Three HyperTransport links enable an expandable system. Two are needed for a pass-through architecture where multiple units are daisy-chained together. This architecture is ideal for processing as data moves along the chain. Unfortunately, implementing the same links for NUMA transfers will reduce the bandwidth available for other traffic. It's possible to link a pair of chips using the third link for NUMA transfers if the daisy-chained link bandwidth is needed for I/O or network packets.

A third link allows the nodes in the array to extend in another direction. This can work in two ways. It can supply another path for a daisy-chain architecture. It can also provide additional processors to work on data forwarded from the daisy-chain data stream. This is great for such applications as the VPN processing that's handed off to additional processing nodes.

On-Chip Components: The four MIPS processors are joined to the internal ZBbus. The 128-Gbit/s ZBbus is a high-speed, split-transaction multiprocessor bus. It runs in big-endian and little-endian modes. The bus implements the standard MESI protocol to ensure coherency between the four CPUs, their level 1 caches, and the shared level 2 cache.

Standard MIPS64 cores, the CPUs have floating-point support. The processors are independent, allowing applications to be migrated from one CPU to another if necessary.

The ZBbus supports all on-chip peripherals, including a 66-MHz PCI interface, a 1-Gbit Ethernet interface, four UARTs, and a generic bus that can handle ROMs or flash memory in addition to simple I/O devices. A JTAG interface performs debugging. For system analysis, a bus trace unit provides more data.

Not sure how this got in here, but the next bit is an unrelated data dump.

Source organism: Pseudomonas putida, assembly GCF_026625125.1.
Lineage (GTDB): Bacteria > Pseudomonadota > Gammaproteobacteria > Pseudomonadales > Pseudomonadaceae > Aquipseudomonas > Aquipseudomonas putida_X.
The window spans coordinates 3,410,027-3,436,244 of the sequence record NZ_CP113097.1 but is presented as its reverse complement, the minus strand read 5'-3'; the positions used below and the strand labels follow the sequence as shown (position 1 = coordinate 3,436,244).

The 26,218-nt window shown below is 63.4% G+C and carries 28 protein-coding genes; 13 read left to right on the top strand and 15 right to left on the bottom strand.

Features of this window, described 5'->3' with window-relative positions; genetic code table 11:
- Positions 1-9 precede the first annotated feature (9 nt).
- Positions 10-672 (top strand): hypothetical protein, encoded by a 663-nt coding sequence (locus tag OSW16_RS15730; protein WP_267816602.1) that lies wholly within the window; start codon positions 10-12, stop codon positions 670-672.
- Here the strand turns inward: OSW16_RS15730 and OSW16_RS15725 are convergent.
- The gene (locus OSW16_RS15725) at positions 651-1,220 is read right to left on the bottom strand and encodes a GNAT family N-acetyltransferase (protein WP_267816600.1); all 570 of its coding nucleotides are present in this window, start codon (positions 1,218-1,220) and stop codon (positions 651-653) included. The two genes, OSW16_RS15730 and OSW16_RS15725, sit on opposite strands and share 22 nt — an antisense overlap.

The BCM1400 supports VxWorks, Linux, NetBSD, and QNX. These operating systems are great for embedded applications. Linux, NetBSD, and QNX can be used for more general multiprocessing applications as well. The transparent ccNUMA memory architecture and standard operating systems simplify development, allowing the creation of applications that differentiate the hardware even in similar environments.

Moreover, the standard operating systems make it easy to develop Internet-based applications. Standard server applications can be used on the system, so the BCM1400 is ideal for a wide range of applications, such as intelligent network-based storage and Web-based services.

The BCM1400 is compatible with the dual-processor BCM1250 and single-processor BCM112x chips. These have a single HyperTransport link. A remarkable achievement, the BCM1400 lets designers bring high-performance multiprocessing to bear using an easily expandable architecture. It's also surprisingly affordable.

Price & Availability
The BCM1400 costs under $1000 in OEM quantities. It uses a 0.1-µm process and comes in a 40- by 40-mm, 1517-pin BGA package. Samples available Q2 2003. Production quantities available H2 2003.

Broadcom Corp., 16215 Alton Parkway, Irvine, CA 92619-7013; (949) 450-8700; www.broadcom.com.